"Is that thing recording?" the ancient asked, sounding anxious, "Only I just said bullshit". Don't worry, sir, you're only an innocent, amateur broadcaster. They can't get you for it.

The old man was a Jewish resident of the East End; he was being interviewed by Alan Dein for After You've Gone (R4). It was Dein's personal crusade (though that's a pretty inappropriate word, when you think about it) to record the voices of the last survivors of Israel-in-Stepney, where he lives. The kosher shops that once dominated those streets have virtually disappeared, and Yiddish is all but forgotten. Most of the descendants of the original immigrants have melted into the gentrified suburbs and only a few remain, but those few - like Joe the Baker and Sadie the barber and quondam beauty-queen - leapt at the chance to reminisce into Dein's microphone, often sounding like an unlikely cross between Topol and Alf Garnett.

Like the wobbly, grainy video, the home-made radio programme has a certain charm. There is a rough immediacy to it, and a democratic sense that anybody could join in. "What you gonna call the programme?", Sadie asked Dein. He told her, and asked if she knew the Yiddish for it, but she didn't. All she could manage was a translation of "Where are you going?". Dein, clearly a romantic, seemed moved by that.

I had more trouble warming to Chris Harbon. He too was off on a personal quest with microphone in hand, this time determined to bury Molly's Ashes (R4) in Gibraltar. Molly had been his mother, though her name was actually Doris. She had been confirmed in an Anglican church on the Rock, as Chris discovered when he found the certificate. Why on earth hadn't he known that sooner? Well, in fact, careful listening elicited that he probably had; she had longed to go back there. Why couldn't he have taken her when she was still alive?

Chris had recorded his old mother a year or two before she died, and occasional snippets of that conversation cropped up in the programme. The most upsetting was the moment when she said that she'd always wanted to talk about her life, but he wouldn't listen. So there he was in Gibraltar, trying to discover what he had only needed to ask - and, incidentally, enjoying himself. The only time Molly really came alive was when he discovered an old lady who had been looked after by her as a child. Molly had been keen on dancing the Charleston, we learned, and had sported an Eton crop and saucy red sandals.

The actual interment, in what was described as a nice little resting- place, was hard to follow. Chris was whimsically preoccupied with what to do with the pink plastic bag in which he'd been carrying the urn. He was also having difficulty, he said, coping with tape-recorder, prayer- book and emotions: we had difficulty hearing, as the nice little resting- place seemed to be immediately under a flight-path.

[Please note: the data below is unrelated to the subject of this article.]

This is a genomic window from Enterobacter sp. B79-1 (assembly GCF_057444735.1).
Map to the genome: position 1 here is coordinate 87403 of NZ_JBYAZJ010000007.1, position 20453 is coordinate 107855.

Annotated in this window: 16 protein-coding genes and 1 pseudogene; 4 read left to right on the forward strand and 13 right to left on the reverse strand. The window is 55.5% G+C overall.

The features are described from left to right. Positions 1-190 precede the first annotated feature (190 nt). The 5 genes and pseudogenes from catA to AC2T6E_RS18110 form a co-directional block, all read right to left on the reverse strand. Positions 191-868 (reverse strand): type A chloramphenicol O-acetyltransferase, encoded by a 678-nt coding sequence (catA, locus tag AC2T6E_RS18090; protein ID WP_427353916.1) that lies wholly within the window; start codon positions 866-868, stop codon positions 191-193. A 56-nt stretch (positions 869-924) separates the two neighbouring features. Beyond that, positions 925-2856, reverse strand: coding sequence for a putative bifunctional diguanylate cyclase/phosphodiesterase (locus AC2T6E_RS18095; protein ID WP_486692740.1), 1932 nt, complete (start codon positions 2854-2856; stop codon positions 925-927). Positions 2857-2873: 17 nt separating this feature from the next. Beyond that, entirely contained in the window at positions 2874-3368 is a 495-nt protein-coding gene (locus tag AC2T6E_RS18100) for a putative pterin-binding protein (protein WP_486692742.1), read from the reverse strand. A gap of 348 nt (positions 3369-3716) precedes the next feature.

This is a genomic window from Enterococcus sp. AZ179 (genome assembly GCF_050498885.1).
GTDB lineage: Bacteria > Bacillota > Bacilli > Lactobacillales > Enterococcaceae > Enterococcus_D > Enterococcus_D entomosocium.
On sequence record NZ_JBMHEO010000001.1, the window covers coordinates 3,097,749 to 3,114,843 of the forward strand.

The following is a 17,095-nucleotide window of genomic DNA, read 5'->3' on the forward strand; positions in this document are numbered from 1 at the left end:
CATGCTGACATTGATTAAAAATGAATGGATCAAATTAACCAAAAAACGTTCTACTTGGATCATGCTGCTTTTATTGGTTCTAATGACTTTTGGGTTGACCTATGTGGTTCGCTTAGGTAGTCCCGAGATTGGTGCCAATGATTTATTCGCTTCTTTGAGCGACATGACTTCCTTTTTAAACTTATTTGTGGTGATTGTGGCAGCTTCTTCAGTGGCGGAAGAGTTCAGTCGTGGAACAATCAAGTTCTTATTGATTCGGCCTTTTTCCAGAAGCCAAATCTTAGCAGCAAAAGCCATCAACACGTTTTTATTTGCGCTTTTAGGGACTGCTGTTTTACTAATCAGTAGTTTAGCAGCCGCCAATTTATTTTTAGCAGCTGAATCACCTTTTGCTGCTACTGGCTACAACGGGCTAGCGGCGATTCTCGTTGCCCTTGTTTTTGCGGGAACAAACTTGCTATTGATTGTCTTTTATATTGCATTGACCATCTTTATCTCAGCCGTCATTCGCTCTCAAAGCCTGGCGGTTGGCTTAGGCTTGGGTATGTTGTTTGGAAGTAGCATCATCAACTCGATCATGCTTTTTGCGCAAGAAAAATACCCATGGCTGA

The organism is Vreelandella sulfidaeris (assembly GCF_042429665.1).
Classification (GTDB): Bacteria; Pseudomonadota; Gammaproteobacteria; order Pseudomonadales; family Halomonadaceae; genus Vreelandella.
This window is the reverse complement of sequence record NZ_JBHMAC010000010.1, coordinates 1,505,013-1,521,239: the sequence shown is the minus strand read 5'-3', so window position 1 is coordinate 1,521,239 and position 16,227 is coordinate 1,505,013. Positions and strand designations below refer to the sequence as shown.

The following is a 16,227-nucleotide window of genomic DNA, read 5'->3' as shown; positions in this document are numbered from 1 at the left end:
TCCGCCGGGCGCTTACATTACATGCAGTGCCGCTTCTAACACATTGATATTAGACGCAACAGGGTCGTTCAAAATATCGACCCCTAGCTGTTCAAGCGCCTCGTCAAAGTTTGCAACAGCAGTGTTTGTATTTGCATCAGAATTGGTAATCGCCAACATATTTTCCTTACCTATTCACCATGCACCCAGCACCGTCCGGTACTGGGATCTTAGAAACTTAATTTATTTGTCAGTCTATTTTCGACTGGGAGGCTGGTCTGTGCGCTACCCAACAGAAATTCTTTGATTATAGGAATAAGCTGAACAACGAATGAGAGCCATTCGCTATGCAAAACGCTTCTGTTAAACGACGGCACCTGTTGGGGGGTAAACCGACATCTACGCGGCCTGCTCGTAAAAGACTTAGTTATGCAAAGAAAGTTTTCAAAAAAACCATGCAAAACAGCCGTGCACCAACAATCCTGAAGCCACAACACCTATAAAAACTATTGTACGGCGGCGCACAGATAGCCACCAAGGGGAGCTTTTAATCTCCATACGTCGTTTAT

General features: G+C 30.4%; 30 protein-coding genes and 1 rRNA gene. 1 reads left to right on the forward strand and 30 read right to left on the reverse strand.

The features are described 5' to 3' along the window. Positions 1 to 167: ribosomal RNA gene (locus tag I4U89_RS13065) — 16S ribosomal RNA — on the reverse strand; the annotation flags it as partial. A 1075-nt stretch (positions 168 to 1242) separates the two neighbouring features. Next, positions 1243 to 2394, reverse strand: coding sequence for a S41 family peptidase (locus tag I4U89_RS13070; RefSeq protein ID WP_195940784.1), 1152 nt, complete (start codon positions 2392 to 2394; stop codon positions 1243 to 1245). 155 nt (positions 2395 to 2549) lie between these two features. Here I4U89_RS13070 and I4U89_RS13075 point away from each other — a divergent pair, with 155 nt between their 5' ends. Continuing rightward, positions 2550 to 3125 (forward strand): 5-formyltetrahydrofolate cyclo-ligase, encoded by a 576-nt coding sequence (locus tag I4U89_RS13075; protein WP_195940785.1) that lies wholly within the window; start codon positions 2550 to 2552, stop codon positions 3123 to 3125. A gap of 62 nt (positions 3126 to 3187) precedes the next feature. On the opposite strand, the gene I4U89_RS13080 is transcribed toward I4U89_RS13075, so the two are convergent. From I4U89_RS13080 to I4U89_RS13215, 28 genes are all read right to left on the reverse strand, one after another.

It was a disturbing, prurient little feature. I wondered why Doris had become Molly. Could it have been a wild attempt at identification with James Joyce's Molly Bloom, who famously yearned for her erotic girlhood in Gibraltar? That, however, was one of many questions provoked but not addressed by this unsatisfactory jaunt.

Another Molly appeared in a much better context on R3. She was the heroine of Brian Friel's superb play Molly Sweeney. Again, the shadow of another famous Irish writer haunted this story. In The Well of the Saints, JM Synge describes what happens when a miracle gives sight to a blind couple: what they see is so inferior to the world of their imagination that they long to be returned to the dark.

A similar thing happens to Molly Sweeney. A well adjusted, contented blind woman in her forties, she is persuaded to undergo operations on her eyes by her affectionate but otherwise useless husband, and by the ambitions of a thwarted, unhappy surgeon. Though her sight is partially restored, the difficulty of re-learning all that she had come to know by instinct is too much for her. Written as a series of three inter- cutting monologues, this was a polished, professional piece of broadcasting, beautifully produced by Roland Jaquarello. Sorcha Cusack, as Molly, gave the kind of performance that will linger on in the memories of those lucky enough to have heard it, for years.

Both these Mollys, as well as Alan Dein and his EastEnders, are preoccupied with shifting, aqueous pictures of themselves. Matters of identity have loomed large this week. Sara Parker's series about pretence, The Front (R4), tackles the issue head-on. In the first programme, we heard about a man whose middle name is Brian. He doesn't like it so, when asked what the B stands for, he insists that it's Beauregard. And there was a woman who fell so in love with Browning as a teenager that she acquired breeches and a green velvet jacket and would only answer to the name Robert.

On Friday, Parker was asking people to talk about their relationships. It seems that we all pretend, to some extent. The most productive kind of self-delusion comes when each partner slightly idealises the other: that seems to bring out the best in both. The worst story was about a man who worked irregular hours mending lifts. He ran two entirely separate households, manufactu- ring arguments every Christmas so as to escape from one to the other. Lord, what an effort; it's hard to believe it was worth it.

And talking of how we deceive ourselves, by some extraordinary trick of the light, last week's column suggested that the charming and gifted poet Simon Armitage, presenter of R4's prestigious Stanza series, had strayed into Ambridge and started to wreak havoc. It's not true. It was, of course, Simon Pemberton who has earned the wrath of the nation. I must have my eyes tested.